Food and nutrition are often in the news spotlight. In this article we share content about your diet that can help you live a healthy lifestyle. Some of the topics we address include weight loss, easy nutrition, food trends and more. Check back on these tips on a regular basis to find tips and news that will help you live a healthy lifestyle.
Can Depression be Treated by Diet?
Depression is a common mental health condition which affects 1 in 8 males each year, especially young adults. Young adulthood offers an opportunity for early dietary interventions, with research suggesting that a Mediterranean diet (MD) could be beneficial in treating depression. It is a significant risk factor for suicide, the leading cause of death in young adults.
Recently a 12-week randomized control trial, conducted by researchers from the University of Technology Sydney, was published in the peer-reviewed American Journal of Clinical Nutrition. The study was the first clinical trial to assess the impact of a Mediterranean diet on the symptoms of depression in young men (aged 18-25). There are lots of reasons why scientifically we think food affects mood. For example, around 90 per cent of serotonin, a chemical that helps us feel happy, is made in our gut by our gut microbes. There is emerging evidence that these microbes can communicate to the brain via the vagus nerve, in what is called the gut-brain axis. The results provided one more reason why the Mediterranean diet is a healthier diet option.
Natural food more mouth-watering to children than processed fare
Children are more likely to prefer natural food to human-made options, rating them higher for tastiness, safety and desirability, a study shows. Researchers say the tendency in adults to prefer natural food is well documented. However, the latest findings found this food bias exists in early and middle childhood as well.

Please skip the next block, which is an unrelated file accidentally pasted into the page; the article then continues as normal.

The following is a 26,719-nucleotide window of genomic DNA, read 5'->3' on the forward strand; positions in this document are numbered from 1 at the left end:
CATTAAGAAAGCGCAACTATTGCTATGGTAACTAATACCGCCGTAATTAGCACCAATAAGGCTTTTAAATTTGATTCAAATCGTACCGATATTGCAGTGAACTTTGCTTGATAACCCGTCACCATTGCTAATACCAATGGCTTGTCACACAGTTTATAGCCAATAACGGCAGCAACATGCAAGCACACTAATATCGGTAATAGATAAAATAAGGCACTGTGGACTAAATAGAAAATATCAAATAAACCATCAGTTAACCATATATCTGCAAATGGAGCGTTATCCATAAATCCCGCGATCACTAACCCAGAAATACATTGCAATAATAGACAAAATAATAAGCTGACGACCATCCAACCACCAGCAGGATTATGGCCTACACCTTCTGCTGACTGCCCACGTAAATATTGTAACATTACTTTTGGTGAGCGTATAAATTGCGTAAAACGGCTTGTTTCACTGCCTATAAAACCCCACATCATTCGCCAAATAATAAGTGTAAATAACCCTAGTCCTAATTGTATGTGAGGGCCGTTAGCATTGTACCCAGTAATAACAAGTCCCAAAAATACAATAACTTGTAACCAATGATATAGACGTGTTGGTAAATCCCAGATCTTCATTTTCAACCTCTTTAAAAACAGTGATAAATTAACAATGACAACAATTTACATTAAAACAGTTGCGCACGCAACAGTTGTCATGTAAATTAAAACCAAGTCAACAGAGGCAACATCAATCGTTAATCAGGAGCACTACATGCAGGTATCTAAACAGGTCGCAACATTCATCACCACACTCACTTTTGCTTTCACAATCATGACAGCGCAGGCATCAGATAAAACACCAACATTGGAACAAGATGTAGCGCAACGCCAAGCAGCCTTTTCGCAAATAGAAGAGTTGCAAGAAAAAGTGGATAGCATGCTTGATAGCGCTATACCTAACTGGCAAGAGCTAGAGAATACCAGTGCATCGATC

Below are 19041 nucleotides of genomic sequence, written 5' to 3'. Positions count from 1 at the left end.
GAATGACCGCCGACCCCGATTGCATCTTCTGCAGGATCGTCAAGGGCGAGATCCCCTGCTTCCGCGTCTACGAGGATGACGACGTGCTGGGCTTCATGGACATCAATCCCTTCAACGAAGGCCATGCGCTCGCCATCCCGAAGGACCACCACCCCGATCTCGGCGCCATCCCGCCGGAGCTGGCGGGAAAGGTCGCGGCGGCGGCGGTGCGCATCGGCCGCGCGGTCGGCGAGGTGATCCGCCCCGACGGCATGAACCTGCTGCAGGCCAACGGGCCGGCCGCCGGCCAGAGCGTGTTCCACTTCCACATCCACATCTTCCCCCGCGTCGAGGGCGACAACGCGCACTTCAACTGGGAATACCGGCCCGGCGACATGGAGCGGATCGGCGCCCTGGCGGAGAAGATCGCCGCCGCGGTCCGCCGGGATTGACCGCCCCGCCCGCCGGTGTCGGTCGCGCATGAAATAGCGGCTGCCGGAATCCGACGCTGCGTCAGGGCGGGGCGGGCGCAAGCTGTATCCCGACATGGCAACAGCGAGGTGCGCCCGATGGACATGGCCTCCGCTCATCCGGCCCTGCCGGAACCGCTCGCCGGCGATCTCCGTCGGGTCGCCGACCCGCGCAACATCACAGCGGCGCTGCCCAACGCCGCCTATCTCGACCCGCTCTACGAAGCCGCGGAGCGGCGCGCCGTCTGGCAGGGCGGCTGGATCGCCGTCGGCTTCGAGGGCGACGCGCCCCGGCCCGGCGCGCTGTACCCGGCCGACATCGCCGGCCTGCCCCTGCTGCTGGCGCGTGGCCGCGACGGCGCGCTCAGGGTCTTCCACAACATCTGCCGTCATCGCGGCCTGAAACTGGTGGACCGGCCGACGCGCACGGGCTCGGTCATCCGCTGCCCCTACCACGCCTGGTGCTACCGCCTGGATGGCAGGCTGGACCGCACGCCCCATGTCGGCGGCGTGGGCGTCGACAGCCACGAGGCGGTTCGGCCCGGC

Dr Matti Wilks, of the University of Edinburgh’s School of Philosophy, Psychology and Language Sciences, said: “Overall we provide evidence that, at least in the United States, our tendency to prefer natural food is present in childhood. This research offers a first step towards understanding how these preferences are formed, including whether they are socially learned and what drives our tendency to prefer natural things.” Visit University of Edinburgh to learn more.
Women urged to eat potassium-rich foods to improve their heart health
Women who eat bananas, avocados and salmon could reduce the negative effects of salt in the diet, according to a study published in European Heart Journal, a journal of the European Society of Cardiology (ESC). The study found that potassium rich diets were associated with lower blood pressure, particularly in women with high salt intake. Potassium helps the body excrete more sodium in the urine. In our study, dietary potassium was linked with the greatest health gains in women.
The results suggest that potassium helps preserve heart health, but that women benefit more than men. The relationship between potassium and cardiovascular events was the same regardless of salt intake, suggesting that it has other ways of protecting the heart on top of increasing sodium excretion.
Findings indicate that a heart healthy diet goes beyond limiting salt to boosting potassium content. Food companies can help by swapping standard sodium-based salt for a potassium salt alternative in processed foods. On top of that, we should all prioritize fresh, unprocessed foods since they are both rich in potassium and low in salt. Source: European Society of Cardiology